The work, designs or presentations of built environment professionals such as consulting engineers, designers and architects often include design viewpoints and draft designs. It is important for built environment professionals to consider how copyright laws in South Africa can impact their businesses and careers, says Legal Risk Advisor, Samantha Baleson of Aon South Africa.
Samantha poses a scenario: “Although a client may be entitled to the use of copyright on the project for which they remunerate the professional, certain clients may attempt to use such principles and designs improperly to their own advantage while they undertake the work themselves and/or re-invite tenders based on these ideas of the professional.”
Protecting yourself legally
Where the copyright is required by a client, it is recommended that the agreement between the client and professional contain a provision to the following effect:
“The Professional shall not be liable (whether in contract or in delict) to the client or any other party whatsoever as a result of the use of the consulting engineers’ designs, drawings and specifications in any project or works other than those for which they are intended, detailed in this agreement, and the client hereby indemnifies the professional against any claim which may be made against him by any party whatsoever in any way arising out of the unauthorised use of such documentation for such other purpose as aforesaid.”
It is also suggested that professionals indicate that they should be adequately remunerated for their services before intellectual property ownership passes to the client. This provision could be as follows:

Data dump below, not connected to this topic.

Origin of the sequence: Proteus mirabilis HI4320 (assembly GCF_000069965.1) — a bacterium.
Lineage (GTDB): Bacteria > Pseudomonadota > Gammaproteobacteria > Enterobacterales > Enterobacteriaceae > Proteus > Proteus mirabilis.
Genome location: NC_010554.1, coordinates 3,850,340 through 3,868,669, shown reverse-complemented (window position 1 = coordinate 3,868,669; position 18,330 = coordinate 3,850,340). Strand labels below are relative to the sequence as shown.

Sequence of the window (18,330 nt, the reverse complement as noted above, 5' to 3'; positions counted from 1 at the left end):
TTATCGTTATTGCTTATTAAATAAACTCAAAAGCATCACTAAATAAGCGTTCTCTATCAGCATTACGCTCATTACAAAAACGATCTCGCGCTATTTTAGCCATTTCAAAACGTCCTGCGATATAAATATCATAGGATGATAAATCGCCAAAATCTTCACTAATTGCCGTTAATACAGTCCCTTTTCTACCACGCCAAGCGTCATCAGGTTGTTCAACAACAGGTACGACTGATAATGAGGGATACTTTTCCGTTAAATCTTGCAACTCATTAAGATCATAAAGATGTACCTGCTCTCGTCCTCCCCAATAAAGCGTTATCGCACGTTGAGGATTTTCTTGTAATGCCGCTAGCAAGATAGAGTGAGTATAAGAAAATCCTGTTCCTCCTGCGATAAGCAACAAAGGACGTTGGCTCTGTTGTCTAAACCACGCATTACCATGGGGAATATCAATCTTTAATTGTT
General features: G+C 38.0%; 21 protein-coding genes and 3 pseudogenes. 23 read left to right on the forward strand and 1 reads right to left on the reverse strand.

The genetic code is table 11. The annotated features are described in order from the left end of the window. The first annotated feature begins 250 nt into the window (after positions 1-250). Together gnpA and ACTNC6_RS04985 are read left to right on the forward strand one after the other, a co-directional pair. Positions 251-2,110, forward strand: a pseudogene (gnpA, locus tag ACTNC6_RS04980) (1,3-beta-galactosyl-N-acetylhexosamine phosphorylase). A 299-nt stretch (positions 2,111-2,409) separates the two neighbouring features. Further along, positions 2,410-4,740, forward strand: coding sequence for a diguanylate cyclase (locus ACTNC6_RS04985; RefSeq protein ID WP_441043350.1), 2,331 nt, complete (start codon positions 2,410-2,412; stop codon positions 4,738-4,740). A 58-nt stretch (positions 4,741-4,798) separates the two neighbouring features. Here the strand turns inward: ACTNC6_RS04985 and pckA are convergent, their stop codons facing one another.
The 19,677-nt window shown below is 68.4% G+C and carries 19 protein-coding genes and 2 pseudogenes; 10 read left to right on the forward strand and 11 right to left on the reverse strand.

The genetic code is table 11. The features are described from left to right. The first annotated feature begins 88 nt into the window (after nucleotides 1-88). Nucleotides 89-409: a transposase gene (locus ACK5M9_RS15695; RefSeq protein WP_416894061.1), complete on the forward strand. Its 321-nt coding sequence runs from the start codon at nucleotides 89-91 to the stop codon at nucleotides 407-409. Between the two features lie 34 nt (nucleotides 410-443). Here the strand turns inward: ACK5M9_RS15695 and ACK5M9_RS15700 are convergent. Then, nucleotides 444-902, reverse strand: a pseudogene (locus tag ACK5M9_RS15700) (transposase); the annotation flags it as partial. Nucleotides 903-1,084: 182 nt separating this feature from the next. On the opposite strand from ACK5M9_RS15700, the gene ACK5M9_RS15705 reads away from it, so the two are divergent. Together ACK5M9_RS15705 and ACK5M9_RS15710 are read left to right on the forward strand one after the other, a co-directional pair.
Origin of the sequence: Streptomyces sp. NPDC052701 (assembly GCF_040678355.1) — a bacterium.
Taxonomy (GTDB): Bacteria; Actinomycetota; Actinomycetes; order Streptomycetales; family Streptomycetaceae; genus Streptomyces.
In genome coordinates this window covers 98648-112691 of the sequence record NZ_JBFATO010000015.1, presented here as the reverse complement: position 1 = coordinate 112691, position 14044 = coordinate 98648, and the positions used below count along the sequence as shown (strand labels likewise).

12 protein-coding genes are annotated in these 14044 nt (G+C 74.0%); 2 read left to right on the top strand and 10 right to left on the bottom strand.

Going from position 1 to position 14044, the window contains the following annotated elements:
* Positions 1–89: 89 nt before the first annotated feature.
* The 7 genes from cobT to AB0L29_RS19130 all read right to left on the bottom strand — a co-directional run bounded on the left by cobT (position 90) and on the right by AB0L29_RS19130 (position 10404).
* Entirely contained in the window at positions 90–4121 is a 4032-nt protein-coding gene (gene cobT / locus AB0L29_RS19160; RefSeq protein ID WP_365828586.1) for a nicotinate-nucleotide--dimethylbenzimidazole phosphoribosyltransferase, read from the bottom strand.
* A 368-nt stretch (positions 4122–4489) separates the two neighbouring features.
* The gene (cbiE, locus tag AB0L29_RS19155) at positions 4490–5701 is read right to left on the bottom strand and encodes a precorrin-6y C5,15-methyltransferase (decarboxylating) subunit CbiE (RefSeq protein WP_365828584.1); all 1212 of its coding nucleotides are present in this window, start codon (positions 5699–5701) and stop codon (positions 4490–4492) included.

“The Client retains the design rights and other intellectual property rights of all documents prepared by the Consultant upon full payment for the Services to the Consultant. The Consultant shall be entitled to use them and copy them only for the Project and the purpose for which they are intended, and needs to obtain the Client’s permission to copy for such use.”
Professionals are advised to mark documents to the effect that copyright subsists in such documents. Suitable wording would be as follows:
“Copyright vests in this document/drawing and no use or reproduction or duplication thereof may occur without the written consent of the author.”
In addition, the name of the copyright owner and the year in which the copyright came into existence, should be stated, for example, “©Topside Engineering (Pty) Ltd. 2017.”
Samantha says it is important to keep in mind that your intellectual property as a professional can be considered as a valuable asset to your business. As there are certain associated risks with same, the necessary precautions and wording should be considered.
“Proactive risk management is a vital business tool and is a process best undertaken with the aid of a specialist insurance broker and legal risk consulting service,” Samantha concludes.
For more information, contact Aon South Africa on +27 (11) 944 7000 or via www.aon.co.za.